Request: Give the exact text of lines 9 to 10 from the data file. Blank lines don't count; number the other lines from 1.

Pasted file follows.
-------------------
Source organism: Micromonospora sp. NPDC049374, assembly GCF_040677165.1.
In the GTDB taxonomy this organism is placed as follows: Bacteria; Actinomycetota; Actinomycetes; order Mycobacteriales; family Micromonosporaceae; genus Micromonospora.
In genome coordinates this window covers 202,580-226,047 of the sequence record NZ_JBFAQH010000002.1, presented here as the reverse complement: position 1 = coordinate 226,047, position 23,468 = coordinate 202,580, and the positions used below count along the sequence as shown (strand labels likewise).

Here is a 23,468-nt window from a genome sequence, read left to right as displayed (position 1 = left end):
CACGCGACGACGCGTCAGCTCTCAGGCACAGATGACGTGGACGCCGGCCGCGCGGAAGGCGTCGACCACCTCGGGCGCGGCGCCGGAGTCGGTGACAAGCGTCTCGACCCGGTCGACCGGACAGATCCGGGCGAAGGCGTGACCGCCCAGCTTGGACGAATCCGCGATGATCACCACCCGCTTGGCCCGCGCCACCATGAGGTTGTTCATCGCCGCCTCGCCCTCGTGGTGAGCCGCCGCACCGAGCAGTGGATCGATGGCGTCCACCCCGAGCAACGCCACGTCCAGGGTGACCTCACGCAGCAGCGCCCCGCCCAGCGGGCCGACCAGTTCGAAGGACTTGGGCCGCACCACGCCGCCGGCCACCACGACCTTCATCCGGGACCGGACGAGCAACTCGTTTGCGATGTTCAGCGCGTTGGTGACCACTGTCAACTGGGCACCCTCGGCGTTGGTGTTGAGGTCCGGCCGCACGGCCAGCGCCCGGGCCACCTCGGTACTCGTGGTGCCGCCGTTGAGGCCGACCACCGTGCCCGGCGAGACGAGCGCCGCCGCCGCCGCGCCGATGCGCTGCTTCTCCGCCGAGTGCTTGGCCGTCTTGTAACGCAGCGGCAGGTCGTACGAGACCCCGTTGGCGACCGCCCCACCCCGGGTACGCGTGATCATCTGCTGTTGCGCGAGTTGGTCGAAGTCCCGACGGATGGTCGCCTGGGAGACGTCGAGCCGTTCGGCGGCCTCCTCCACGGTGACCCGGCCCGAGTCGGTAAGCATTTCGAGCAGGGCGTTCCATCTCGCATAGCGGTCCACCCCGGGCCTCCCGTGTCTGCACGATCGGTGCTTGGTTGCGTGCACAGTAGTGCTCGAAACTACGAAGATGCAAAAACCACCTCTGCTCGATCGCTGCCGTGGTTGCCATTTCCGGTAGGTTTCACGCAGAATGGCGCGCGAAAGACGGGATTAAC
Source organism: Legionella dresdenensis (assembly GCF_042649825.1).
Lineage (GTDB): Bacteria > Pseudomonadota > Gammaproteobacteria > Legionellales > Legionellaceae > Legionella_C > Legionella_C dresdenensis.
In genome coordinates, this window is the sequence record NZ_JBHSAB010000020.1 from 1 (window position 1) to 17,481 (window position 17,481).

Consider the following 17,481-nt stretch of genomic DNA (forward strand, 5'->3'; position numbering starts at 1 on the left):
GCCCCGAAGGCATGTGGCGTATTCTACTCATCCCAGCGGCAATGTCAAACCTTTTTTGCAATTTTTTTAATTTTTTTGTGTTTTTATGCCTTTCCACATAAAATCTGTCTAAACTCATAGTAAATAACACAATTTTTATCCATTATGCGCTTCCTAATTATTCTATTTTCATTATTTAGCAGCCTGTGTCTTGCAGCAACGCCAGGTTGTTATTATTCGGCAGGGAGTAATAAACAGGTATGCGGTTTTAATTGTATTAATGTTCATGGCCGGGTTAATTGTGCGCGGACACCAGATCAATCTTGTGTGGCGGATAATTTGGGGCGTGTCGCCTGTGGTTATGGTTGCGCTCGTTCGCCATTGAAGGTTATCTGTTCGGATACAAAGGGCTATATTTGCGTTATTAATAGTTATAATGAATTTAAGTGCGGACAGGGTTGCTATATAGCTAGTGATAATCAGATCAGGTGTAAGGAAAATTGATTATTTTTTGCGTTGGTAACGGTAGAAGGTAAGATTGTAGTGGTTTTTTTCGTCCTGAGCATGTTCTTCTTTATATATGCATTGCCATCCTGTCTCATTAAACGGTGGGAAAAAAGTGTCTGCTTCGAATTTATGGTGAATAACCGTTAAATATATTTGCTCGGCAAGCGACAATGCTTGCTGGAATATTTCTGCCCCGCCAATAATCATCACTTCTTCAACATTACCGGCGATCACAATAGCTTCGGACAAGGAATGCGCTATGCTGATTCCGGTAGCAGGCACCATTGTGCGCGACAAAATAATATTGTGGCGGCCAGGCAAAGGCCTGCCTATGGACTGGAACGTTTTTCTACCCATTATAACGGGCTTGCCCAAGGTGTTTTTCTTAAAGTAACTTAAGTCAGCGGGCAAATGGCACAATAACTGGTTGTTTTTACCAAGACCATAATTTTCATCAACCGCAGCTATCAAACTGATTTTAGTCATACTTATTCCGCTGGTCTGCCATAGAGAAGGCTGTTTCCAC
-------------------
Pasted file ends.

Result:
Consider the following 17,481-nt stretch of genomic DNA (forward strand, 5'->3'; position numbering starts at 1 on the left):
GCCCCGAAGGCATGTGGCGTATTCTACTCATCCCAGCGGCAATGTCAAACCTTTTTTGCAATTTTTTTAATTTTTTTGTGTTTTTATGCCTTTCCACATAAAATCTGTCTAAACTCATAGTAAATAACACAATTTTTATCCATTATGCGCTTCCTAATTATTCTATTTTCATTATTTAGCAGCCTGTGTCTTGCAGCAACGCCAGGTTGTTATTATTCGGCAGGGAGTAATAAACAGGTATGCGGTTTTAATTGTATTAATGTTCATGGCCGGGTTAATTGTGCGCGGACACCAGATCAATCTTGTGTGGCGGATAATTTGGGGCGTGTCGCCTGTGGTTATGGTTGCGCTCGTTCGCCATTGAAGGTTATCTGTTCGGATACAAAGGGCTATATTTGCGTTATTAATAGTTATAATGAATTTAAGTGCGGACAGGGTTGCTATATAGCTAGTGATAATCAGATCAGGTGTAAGGAAAATTGATTATTTTTTGCGTTGGTAACGGTAGAAGGTAAGATTGTAGTGGTTTTTTTCGTCCTGAGCATGTTCTTCTTTATATATGCATTGCCATCCTGTCTCATTAAACGGTGGGAAAAAAGTGTCTGCTTCGAATTTATGGTGAATAACCGTTAAATATATTTGCTCGGCAAGCGACAATGCTTGCTGGAATATTTCTGCCCCGCCAATAATCATCACTTCTTCAACATTACCGGCGATCACAATAGCTTCGGACAAGGAATGCGCTATGCTGATTCCGGTAGCAGGCACCATTGTGCGCGACAAAATAATATTGTGGCGGCCAGGCAAAGGCCTGCCTATGGACTGGAACGTTTTTCTACCCATTATAACGGGCTTGCCCAAGGTGTTTTTCTTAAAGTAACTTAAGTCAGCGGGCAAATGGCACAATAACTGGTTGTTTTTACCAAGACCATAATTTTCATCAACCGCAGCTATCAAACTGATTTTAGTCATACTTATTCCGCTGGTCTGCCATAGAGAAGGCTGTTTCCAC